The Minister of National Revenue rose in the House on December 12, and maintained the validity of her previous statements to the House on this matter. However, she did concede that the internal departmental memo in question, even though she argued it did not outline a change to the eligibility criteria, may have had unintended consequences in contributing to confusion. For that, the minister apologized.

Before addressing the matter at hand, I would like to remind members of the conditions involved in raising a question of privilege.

House of Commons Procedure and Practice, second edition, at page 141, states:

First, the Speaker must be convinced that a prima facie case of breach of privilege has been made and, second, the matter must be raised at the earliest opportunity.

There is a tacit understanding that, if a matter goes to the heart of a member's or the House's privileges and immunities, or that contempt is involved, it is of the highest importance and should be addressed urgently. House of Commons Procedure and Practice, second edition, at page 143, reminds us that:

...the Member must satisfy the Speaker that he or she is bringing the matter to the attention of the House as soon as practicable after becoming aware of the situation. When a Member has not fulfilled this important requirement, the Speaker has ruled that the matter is not a prima facie question of privilege.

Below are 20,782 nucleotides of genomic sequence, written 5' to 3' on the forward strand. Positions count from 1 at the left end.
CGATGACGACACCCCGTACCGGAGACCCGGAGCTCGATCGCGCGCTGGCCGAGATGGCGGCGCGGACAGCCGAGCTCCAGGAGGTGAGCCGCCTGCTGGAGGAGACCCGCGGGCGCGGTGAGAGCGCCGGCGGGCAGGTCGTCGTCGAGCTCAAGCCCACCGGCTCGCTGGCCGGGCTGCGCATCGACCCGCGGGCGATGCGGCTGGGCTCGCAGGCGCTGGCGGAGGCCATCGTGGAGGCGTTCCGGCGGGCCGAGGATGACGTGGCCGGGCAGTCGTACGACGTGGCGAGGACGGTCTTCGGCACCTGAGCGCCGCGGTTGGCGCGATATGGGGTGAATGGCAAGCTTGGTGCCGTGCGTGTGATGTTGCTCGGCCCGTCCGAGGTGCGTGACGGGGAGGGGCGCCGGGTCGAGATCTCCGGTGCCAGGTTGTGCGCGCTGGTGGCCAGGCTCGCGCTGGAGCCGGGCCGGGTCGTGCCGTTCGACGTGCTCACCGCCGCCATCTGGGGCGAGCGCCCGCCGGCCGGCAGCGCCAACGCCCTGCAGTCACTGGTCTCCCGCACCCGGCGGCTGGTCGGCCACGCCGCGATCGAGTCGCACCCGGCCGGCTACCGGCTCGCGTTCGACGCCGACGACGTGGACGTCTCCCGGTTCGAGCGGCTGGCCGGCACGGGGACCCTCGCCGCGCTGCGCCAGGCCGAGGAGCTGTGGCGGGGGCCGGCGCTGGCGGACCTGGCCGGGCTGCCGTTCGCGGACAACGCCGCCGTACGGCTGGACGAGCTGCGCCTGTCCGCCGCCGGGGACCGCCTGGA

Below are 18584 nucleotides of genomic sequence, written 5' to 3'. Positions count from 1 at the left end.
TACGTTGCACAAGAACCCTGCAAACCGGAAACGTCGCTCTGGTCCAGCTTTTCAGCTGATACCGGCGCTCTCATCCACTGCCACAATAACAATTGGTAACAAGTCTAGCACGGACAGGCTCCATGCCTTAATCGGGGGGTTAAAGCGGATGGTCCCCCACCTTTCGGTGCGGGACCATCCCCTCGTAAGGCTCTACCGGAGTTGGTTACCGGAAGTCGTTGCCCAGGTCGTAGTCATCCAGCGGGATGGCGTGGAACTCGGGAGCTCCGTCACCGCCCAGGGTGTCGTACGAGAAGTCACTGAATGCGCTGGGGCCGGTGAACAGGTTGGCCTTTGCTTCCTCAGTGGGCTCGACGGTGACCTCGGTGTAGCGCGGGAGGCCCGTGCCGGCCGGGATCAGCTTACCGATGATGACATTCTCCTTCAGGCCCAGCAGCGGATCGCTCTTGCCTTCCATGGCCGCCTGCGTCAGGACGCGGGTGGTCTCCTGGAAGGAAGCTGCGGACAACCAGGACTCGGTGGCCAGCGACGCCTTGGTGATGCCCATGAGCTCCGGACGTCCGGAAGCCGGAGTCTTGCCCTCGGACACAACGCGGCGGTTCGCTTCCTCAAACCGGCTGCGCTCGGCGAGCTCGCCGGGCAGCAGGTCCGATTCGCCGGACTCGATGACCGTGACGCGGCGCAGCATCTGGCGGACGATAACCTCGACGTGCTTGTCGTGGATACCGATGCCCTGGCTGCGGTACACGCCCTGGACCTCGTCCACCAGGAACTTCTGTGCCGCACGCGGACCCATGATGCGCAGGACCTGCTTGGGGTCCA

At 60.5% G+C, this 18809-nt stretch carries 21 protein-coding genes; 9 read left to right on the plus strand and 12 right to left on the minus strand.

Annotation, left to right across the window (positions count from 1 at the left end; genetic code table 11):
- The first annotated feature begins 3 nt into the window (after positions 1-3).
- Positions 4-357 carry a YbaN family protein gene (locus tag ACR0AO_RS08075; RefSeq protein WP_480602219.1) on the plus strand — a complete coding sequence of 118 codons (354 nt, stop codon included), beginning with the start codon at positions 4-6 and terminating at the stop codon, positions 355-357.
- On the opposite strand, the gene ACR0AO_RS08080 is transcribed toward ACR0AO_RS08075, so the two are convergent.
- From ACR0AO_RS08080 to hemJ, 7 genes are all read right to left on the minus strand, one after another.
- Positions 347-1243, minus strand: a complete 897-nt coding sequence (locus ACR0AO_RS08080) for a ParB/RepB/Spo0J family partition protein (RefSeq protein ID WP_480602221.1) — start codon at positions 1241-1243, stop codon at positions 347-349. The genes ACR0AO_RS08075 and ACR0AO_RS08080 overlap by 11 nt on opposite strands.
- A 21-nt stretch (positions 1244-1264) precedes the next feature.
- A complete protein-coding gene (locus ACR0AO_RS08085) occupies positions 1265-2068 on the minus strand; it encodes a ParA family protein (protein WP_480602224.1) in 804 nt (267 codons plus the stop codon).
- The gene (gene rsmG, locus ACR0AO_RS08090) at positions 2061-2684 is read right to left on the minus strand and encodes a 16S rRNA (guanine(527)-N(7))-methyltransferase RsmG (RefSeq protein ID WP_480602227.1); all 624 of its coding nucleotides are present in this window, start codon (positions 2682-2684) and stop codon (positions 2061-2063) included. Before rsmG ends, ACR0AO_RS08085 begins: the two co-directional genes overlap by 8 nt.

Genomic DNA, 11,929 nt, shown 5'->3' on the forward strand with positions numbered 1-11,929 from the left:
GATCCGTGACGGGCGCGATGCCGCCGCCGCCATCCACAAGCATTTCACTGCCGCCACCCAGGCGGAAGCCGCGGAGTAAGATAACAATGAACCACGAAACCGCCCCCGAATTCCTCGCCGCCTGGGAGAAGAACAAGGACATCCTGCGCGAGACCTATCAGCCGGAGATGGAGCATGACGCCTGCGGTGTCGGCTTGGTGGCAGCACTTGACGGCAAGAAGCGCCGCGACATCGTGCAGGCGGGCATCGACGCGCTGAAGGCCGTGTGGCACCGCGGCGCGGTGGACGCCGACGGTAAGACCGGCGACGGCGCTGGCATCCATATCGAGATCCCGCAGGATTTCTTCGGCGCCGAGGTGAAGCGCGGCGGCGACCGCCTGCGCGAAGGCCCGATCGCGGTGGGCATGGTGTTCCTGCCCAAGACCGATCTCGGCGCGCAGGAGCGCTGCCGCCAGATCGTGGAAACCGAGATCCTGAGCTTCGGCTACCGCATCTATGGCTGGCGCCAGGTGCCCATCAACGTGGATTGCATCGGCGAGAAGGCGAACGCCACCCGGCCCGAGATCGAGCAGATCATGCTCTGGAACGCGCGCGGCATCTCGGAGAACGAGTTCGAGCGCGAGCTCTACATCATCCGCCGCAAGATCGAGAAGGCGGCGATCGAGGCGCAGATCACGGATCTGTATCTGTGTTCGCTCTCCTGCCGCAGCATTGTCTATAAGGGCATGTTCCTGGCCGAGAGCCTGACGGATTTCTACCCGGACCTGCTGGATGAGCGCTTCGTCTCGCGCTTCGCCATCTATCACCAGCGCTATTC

This, of course, is in addition to the need for members to provide a written statement to the Speaker at least one hour before rising in the House.

When examining a charge that a member has deliberately misled the House, the Speaker is strictly limited with respect to what can and cannot be considered. As recently as November 20, 2017, at page 15325 of the Debates, I reiterated the following:

Members know well that in any case in which the veracity of what a member of the House has said is called into question, the Chair's role is very limited to the review of the statements made in a proceeding of Parliament. In other words, the Chair cannot comment on what transpires outside of the deliberations of the House or its committees.

Speaker Milliken also upheld this important principle on February 10, 2011, at page 8030 of the Debates, stating that:

…the Chair is bound by very narrow parameters in situations such as this one. It may sound overly technical but the reality is that when adjudicating cases of this kind, the Chair is obliged to reference material fully and properly before the House.